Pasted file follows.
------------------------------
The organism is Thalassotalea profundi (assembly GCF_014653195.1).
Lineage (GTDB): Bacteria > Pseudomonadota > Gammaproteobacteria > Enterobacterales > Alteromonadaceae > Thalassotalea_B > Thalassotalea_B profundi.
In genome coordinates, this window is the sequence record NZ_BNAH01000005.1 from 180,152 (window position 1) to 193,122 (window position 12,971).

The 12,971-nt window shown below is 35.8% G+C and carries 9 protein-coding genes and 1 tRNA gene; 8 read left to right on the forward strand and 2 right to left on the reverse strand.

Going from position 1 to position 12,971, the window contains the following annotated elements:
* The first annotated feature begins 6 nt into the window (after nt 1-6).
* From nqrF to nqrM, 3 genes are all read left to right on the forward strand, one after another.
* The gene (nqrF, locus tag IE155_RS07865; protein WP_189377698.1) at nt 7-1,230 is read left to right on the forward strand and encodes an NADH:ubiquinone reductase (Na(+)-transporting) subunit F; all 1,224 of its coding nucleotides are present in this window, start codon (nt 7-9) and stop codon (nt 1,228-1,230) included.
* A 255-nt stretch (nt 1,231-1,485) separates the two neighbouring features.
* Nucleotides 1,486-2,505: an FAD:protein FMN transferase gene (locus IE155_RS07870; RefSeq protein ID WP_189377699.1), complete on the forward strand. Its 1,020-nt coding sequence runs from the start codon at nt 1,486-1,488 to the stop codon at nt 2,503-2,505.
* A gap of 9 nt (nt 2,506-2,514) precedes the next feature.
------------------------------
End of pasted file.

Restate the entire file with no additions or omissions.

The organism is Thalassotalea profundi (assembly GCF_014653195.1).
Lineage (GTDB): Bacteria > Pseudomonadota > Gammaproteobacteria > Enterobacterales > Alteromonadaceae > Thalassotalea_B > Thalassotalea_B profundi.
In genome coordinates, this window is the sequence record NZ_BNAH01000005.1 from 180,152 (window position 1) to 193,122 (window position 12,971).

The 12,971-nt window shown below is 35.8% G+C and carries 9 protein-coding genes and 1 tRNA gene; 8 read left to right on the forward strand and 2 right to left on the reverse strand.

Going from position 1 to position 12,971, the window contains the following annotated elements:
* The first annotated feature begins 6 nt into the window (after nt 1-6).
* From nqrF to nqrM, 3 genes are all read left to right on the forward strand, one after another.
* The gene (nqrF, locus tag IE155_RS07865; protein WP_189377698.1) at nt 7-1,230 is read left to right on the forward strand and encodes an NADH:ubiquinone reductase (Na(+)-transporting) subunit F; all 1,224 of its coding nucleotides are present in this window, start codon (nt 7-9) and stop codon (nt 1,228-1,230) included.
* A 255-nt stretch (nt 1,231-1,485) separates the two neighbouring features.
* Nucleotides 1,486-2,505: an FAD:protein FMN transferase gene (locus IE155_RS07870; RefSeq protein ID WP_189377699.1), complete on the forward strand. Its 1,020-nt coding sequence runs from the start codon at nt 1,486-1,488 to the stop codon at nt 2,503-2,505.
* A gap of 9 nt (nt 2,506-2,514) precedes the next feature.